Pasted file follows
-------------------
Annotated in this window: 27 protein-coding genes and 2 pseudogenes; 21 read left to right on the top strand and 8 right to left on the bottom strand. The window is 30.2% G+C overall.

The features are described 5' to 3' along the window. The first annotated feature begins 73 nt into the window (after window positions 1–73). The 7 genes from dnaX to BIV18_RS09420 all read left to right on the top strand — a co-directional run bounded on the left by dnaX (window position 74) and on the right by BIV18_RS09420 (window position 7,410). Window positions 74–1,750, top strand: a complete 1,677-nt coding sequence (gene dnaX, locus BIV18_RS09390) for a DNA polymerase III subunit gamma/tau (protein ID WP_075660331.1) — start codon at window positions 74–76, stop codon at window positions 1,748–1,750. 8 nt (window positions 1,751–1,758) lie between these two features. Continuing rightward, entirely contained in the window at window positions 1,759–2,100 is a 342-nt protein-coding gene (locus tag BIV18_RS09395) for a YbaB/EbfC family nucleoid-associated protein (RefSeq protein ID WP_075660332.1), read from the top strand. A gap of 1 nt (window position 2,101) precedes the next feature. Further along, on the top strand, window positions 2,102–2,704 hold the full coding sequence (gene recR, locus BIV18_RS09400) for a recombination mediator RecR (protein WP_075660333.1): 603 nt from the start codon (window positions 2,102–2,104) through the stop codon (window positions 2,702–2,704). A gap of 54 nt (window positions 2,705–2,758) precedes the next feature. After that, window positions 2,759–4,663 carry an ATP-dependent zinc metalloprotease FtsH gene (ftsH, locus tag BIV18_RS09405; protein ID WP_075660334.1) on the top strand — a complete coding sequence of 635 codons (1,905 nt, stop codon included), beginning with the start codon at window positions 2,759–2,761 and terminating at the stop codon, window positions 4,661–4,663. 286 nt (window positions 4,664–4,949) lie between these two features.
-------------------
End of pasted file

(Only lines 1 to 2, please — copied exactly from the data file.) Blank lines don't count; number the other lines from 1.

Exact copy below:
Annotated in this window: 27 protein-coding genes and 2 pseudogenes; 21 read left to right on the top strand and 8 right to left on the bottom strand. The window is 30.2% G+C overall.

The features are described 5' to 3' along the window. The first annotated feature begins 73 nt into the window (after window positions 1–73). The 7 genes from dnaX to BIV18_RS09420 all read left to right on the top strand — a co-directional run bounded on the left by dnaX (window position 74) and on the right by BIV18_RS09420 (window position 7,410). Window positions 74–1,750, top strand: a complete 1,677-nt coding sequence (gene dnaX, locus BIV18_RS09390) for a DNA polymerase III subunit gamma/tau (protein ID WP_075660331.1) — start codon at window positions 74–76, stop codon at window positions 1,748–1,750. 8 nt (window positions 1,751–1,758) lie between these two features. Continuing rightward, entirely contained in the window at window positions 1,759–2,100 is a 342-nt protein-coding gene (locus tag BIV18_RS09395) for a YbaB/EbfC family nucleoid-associated protein (RefSeq protein ID WP_075660332.1), read from the top strand. A gap of 1 nt (window position 2,101) precedes the next feature. Further along, on the top strand, window positions 2,102–2,704 hold the full coding sequence (gene recR, locus BIV18_RS09400) for a recombination mediator RecR (protein WP_075660333.1): 603 nt from the start codon (window positions 2,102–2,104) through the stop codon (window positions 2,702–2,704). A gap of 54 nt (window positions 2,705–2,758) precedes the next feature. After that, window positions 2,759–4,663 carry an ATP-dependent zinc metalloprotease FtsH gene (ftsH, locus tag BIV18_RS09405; protein ID WP_075660334.1) on the top strand — a complete coding sequence of 635 codons (1,905 nt, stop codon included), beginning with the start codon at window positions 2,759–2,761 and terminating at the stop codon, window positions 4,661–4,663. 286 nt (window positions 4,664–4,949) lie between these two features.